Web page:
It's far too early to judge the effects of the Federal Reserve's recent interest rate cuts. In fact, it may be years before we know whether Fed Chairman Ben Bernanke's aggressive actions helped heal the banking industry and restore consumer confidence, or whether lower interest rates merely weakened the dollar further and ushered in an era of stagflation.

Fortunately, we needn't wait one minute longer to identify a class of investments that stand to benefit from lower interest rates: high-yielding dividend stocks.

Why dividends?
The benefits of dividend payers are no secret: According to Ned Davis Research, between 1972 and 2006, S&P companies that paid dividends produced an annualized gain of 10.3%. Meanwhile, those S&P companies that elected not to reward shareholders with dividends returned just 2.4% each year.

Besides better returns, dividends also provide investors with stable, predictable cash flows -- a prized attribute in a turbulent market environment.

Sure, but why dividends now?
Those are certainly compelling reasons to consider investing in dividend stocks, but those aren't the reasons why I'm so bullish on dividend payers right now. For that, we can thank Mr. Bernanke.

You see, as interest rates drop, investor interest in high-yielding stocks should only intensify. Right now, the five-year Treasury note carries an implied yield of 2.5%. Investors buying Treasuries today will be lucky to outpace inflation over the next half-decade.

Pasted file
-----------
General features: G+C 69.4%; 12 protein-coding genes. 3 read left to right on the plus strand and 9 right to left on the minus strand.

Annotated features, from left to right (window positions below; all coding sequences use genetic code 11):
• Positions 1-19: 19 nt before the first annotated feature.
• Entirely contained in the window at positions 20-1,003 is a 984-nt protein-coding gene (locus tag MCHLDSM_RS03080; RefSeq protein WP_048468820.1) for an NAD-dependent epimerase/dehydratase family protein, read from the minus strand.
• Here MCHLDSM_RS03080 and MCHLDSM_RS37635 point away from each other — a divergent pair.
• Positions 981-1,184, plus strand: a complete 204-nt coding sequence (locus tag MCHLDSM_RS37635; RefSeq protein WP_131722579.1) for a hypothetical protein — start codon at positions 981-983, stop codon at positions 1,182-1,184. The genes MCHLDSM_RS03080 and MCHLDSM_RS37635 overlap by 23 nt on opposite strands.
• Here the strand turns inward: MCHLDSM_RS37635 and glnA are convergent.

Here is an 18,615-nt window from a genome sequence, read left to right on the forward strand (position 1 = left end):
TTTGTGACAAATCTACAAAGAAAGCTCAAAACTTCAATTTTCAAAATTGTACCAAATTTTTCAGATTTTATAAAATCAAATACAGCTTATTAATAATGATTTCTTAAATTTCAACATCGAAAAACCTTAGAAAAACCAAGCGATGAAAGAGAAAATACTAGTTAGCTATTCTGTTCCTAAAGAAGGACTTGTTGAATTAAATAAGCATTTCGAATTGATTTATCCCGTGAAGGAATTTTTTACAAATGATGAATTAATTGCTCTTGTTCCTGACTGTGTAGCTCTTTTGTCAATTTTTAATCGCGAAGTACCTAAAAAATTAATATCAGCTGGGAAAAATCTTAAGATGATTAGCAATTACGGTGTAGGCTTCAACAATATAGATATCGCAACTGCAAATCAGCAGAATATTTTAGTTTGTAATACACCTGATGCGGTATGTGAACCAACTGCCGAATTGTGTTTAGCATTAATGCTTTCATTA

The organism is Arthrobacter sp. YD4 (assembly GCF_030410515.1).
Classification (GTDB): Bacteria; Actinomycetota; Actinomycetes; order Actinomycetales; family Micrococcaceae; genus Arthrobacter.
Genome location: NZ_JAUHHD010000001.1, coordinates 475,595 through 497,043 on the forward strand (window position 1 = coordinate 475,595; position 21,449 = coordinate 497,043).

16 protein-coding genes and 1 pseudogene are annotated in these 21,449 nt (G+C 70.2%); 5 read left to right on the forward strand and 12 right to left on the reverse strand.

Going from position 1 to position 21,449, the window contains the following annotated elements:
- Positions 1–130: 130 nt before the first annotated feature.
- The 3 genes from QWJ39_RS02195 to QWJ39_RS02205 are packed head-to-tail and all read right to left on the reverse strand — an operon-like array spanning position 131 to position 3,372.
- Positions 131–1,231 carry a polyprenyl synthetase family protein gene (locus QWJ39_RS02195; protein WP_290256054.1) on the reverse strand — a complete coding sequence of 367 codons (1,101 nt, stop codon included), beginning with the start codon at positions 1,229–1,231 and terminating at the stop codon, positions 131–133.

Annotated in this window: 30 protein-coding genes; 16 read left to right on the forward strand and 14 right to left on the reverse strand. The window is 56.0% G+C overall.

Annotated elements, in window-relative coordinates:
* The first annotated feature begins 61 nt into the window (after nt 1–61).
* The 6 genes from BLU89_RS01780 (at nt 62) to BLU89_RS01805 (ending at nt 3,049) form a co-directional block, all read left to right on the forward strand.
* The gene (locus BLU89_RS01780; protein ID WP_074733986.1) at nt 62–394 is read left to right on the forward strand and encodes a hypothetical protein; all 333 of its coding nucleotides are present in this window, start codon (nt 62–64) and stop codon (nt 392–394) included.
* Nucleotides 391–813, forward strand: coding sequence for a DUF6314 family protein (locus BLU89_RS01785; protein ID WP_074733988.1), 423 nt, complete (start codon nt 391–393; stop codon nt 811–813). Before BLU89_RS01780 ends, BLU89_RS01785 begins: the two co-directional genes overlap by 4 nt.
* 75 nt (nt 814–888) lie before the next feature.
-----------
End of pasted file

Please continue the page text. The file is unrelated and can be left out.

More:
Meanwhile, there are 1,630 stocks that have dividend yields of 2.5% or greater -- as well as the potential for capital appreciation and dividend increases over that time period. I know which type of security I'd rather hold.

Tricks of the trade
Of course, there's a little more to a successful dividend investing strategy than merely selecting a handful of the highest-yielding stocks. Many companies currently boast double-digit dividend yields that simply aren't sustainable. As I've pointed out before, a high payout ratio can actually be a bad sign if the company can't generate enough free cash to keep those dividends flowing.

Below, I've highlighted seven stocks with superior yields to the five-year Treasury note. And to make sure that those dividend checks keep coming in the mail, I've taken a page out of Motley Fool Income Investor advisor James Early's playbook and filtered out any company with a payout ratio over 80% of free cash flow.

Seven superior stocks


Dividend Yield

Anheuser-Busch (NYSE: BUD)




DuPont (NYSE: DD)


Kraft Foods (NYSE: KFT)


Harley-Davidson (NYSE: HOG)


McDonald's (NYSE: MCD)


Verizon Communications (NYSE: VZ)


Data from Yahoo! Finance.

These companies are all household names, and each offers a higher yield than the five-year Treasury note. Better still, these stocks should be strong enough to produce dividend increases and share price appreciation over that five-year period as well. However, with the exception of Kraft Foods, these are only candidates for further research -- not formal recommendations.

To see which stocks James and co-advisor Andy Cross do recommend that you include in a high-yielding, Treasury-trouncing portfolio, click here for a free 30-day trial of the Income Investor service. It may be too early to evaluate Bernanke's rate cuts, but it's hardly too late to profit from them.

Rich Greifner eventually replaced the page he took from James Early's playbook. Rich does not own shares in any of the companies mentioned in this article. Kraft Foods is an Income Investor recommendation. Anheuser-Busch is an Inside Value selection. The Fool has a disclosure policy.